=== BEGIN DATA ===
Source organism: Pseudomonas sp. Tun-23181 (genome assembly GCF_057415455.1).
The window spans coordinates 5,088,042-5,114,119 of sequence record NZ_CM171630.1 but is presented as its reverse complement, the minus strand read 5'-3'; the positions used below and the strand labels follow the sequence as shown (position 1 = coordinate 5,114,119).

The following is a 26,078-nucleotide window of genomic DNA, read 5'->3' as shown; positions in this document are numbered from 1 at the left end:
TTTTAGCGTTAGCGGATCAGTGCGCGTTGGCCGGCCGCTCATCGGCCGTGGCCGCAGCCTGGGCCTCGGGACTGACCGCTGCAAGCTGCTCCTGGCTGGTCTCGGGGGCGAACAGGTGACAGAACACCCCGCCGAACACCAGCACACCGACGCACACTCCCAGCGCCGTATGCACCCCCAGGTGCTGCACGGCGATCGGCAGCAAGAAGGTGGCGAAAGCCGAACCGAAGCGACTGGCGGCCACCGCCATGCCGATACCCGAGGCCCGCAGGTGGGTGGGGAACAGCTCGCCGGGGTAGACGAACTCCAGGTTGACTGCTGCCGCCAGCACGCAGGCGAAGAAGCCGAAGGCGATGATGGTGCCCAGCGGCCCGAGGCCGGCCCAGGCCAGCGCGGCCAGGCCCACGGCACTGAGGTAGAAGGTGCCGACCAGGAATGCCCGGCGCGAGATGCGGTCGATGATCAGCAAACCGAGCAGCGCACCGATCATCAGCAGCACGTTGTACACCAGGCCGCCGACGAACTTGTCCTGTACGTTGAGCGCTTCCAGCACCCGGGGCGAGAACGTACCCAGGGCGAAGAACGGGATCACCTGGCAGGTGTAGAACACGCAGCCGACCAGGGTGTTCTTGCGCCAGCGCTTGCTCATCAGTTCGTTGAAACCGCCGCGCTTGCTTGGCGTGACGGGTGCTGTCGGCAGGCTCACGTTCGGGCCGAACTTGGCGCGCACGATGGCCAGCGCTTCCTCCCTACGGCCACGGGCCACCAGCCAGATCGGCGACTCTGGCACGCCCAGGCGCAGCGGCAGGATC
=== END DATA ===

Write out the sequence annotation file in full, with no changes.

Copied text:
Source organism: Pseudomonas sp. Tun-23181 (genome assembly GCF_057415455.1).
The window spans coordinates 5,088,042-5,114,119 of sequence record NZ_CM171630.1 but is presented as its reverse complement, the minus strand read 5'-3'; the positions used below and the strand labels follow the sequence as shown (position 1 = coordinate 5,114,119).

The following is a 26,078-nucleotide window of genomic DNA, read 5'->3' as shown; positions in this document are numbered from 1 at the left end:
TTTTAGCGTTAGCGGATCAGTGCGCGTTGGCCGGCCGCTCATCGGCCGTGGCCGCAGCCTGGGCCTCGGGACTGACCGCTGCAAGCTGCTCCTGGCTGGTCTCGGGGGCGAACAGGTGACAGAACACCCCGCCGAACACCAGCACACCGACGCACACTCCCAGCGCCGTATGCACCCCCAGGTGCTGCACGGCGATCGGCAGCAAGAAGGTGGCGAAAGCCGAACCGAAGCGACTGGCGGCCACCGCCATGCCGATACCCGAGGCCCGCAGGTGGGTGGGGAACAGCTCGCCGGGGTAGACGAACTCCAGGTTGACTGCTGCCGCCAGCACGCAGGCGAAGAAGCCGAAGGCGATGATGGTGCCCAGCGGCCCGAGGCCGGCCCAGGCCAGCGCGGCCAGGCCCACGGCACTGAGGTAGAAGGTGCCGACCAGGAATGCCCGGCGCGAGATGCGGTCGATGATCAGCAAACCGAGCAGCGCACCGATCATCAGCAGCACGTTGTACACCAGGCCGCCGACGAACTTGTCCTGTACGTTGAGCGCTTCCAGCACCCGGGGCGAGAACGTACCCAGGGCGAAGAACGGGATCACCTGGCAGGTGTAGAACACGCAGCCGACCAGGGTGTTCTTGCGCCAGCGCTTGCTCATCAGTTCGTTGAAACCGCCGCGCTTGCTTGGCGTGACGGGTGCTGTCGGCAGGCTCACGTTCGGGCCGAACTTGGCGCGCACGATGGCCAGCGCTTCCTCCCTACGGCCACGGGCCACCAGCCAGATCGGCGACTCTGGCACGCCCAGGCGCAGCGGCAGGATC